Polling in the Georgia gubernatorial race hasn’t changed much in the past six months. FiveThirtyEight has Gov. Brian Kemp up by 5.1 points over Stacey Abrams which is very close to where the race was in April. Today the NY Times reports Georgia Democrats are increasingly pessimistic about Abrams’ chances.

For years, she worked to register and turn out Democratic voters, narrowly losing her first bid for governor in 2018 and helping fuel President Biden’s victory in 2020. Now, her struggles have some Georgia Democrats wondering if the Abrams model — seeking to expand the universe of voters to fit her politics — is truly better than trying to capture 50 percent of the voters who exist now.

“Right now, people are concerned — kind of looking sideways,” said Erick Allen, a Democratic state representative, who said he hoped enthusiasm would pick up in the fall sprint. “There’s a lot of energy around the Warnock campaign. I’m not sure if the same energy that we had four years ago is around the Abrams campaign yet.”…

Democrats have largely kept quiet on their concerns about Ms. Abrams’s campaign. But several county elected officials and community leaders in Georgia have privately expressed their worries to the campaign directly, according to interviews with more than two dozen Democratic officials who asked not to be named discussing private conversations. They have complained that the campaign was slow to reach out to key constituencies and underestimated Mr. Kemp’s strength in an already difficult year for Democratic candidates.

One of the major concerns is that Abrams doesn’t seem to be holding on to the votes of black men. She has been holding policy meetings with black voters which the campaign is calling “Stacey and the Fellahs” but so far it doesn’t seem to be working.

A July poll from The Atlanta Journal-Constitution found Ms. Abrams winning support from about 80 percent of Black voters in Georgia, a figure that is dangerously low in the narrowly divided state. Her campaign released an internal poll last week showing her support among Black men at 85 percent, a figure still short of her 2018 performance by about eight percentage points.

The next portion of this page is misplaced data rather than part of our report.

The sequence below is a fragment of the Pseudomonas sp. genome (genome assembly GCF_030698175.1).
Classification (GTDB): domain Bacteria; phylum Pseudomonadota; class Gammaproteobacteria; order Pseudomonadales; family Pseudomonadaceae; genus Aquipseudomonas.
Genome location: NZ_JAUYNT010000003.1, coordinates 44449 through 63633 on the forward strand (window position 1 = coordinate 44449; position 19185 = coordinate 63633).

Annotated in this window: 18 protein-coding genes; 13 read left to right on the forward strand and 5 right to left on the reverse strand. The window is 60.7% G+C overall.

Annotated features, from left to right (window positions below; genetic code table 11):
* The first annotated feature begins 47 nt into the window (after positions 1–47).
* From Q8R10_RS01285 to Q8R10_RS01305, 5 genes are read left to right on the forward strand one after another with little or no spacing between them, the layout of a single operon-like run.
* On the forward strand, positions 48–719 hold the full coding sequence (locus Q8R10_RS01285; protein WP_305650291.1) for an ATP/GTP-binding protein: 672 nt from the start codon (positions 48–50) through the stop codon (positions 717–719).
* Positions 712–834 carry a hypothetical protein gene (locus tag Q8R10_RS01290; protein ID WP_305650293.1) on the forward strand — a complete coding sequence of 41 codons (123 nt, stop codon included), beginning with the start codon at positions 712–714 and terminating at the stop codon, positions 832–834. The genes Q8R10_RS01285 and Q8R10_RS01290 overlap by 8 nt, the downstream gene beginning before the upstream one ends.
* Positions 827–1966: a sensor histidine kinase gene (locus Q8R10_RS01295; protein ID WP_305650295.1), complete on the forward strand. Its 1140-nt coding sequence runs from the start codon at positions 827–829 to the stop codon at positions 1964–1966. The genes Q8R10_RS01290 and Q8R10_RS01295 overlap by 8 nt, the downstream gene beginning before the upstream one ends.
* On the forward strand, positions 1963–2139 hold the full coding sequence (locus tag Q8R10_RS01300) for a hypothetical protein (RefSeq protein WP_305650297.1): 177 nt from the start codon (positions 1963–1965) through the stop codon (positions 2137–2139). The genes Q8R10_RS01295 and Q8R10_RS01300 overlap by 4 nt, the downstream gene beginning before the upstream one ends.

Since they can’t attribute the decisions of black voters to racism, some Democrats are instead attributing her struggles to sexism. But the Times points out there’s another reason she’s not likely to pick up the votes of moderate Republicans.

…many Republicans still associate her with her refusal to concede defeat to Mr. Kemp in that race. Ms. Abrams has repeatedly defended that decision, particularly against those who say it was no different from efforts by former President Donald J. Trump and his allies to overturn Mr. Biden’s victory in 2020.

If you’ve stepped away from the GOP because the former president refused to concede the election why would you step toward a Democrat best known for refusing to concede an election? But there’s another reason Abrams is probably struggling more than Sen. Warnock. Her opponent is pretty popular. Morning Consult has Kemp at 53-27 approval, which puts him 26 points above water. Kemp’s camp was asked for a comment about the NY Times article and issued this statement:

Tate Mitchell, who serves as Kemp’s campaign spokesperson, reacted in a statement first obtained by Fox News.

“Stacey Abrams’ campaign isn’t connecting with Georgia voters, and people across the country and here in Georgia know it,” Mitchell said. “After raising millions hand over fist from out-of-state billionaires, her campaign — and Georgia Democrats — are now mired in internal squabbling. Governor Kemp will continue to run on his record of putting Georgians first and his vision for a safer, stronger Georgia.”

If things don’t turn around and Stacey Abrams loses this rematch election, will she concede graciously? I think if she’d done that last time she wouldn’t be fighting such an uphill battle.

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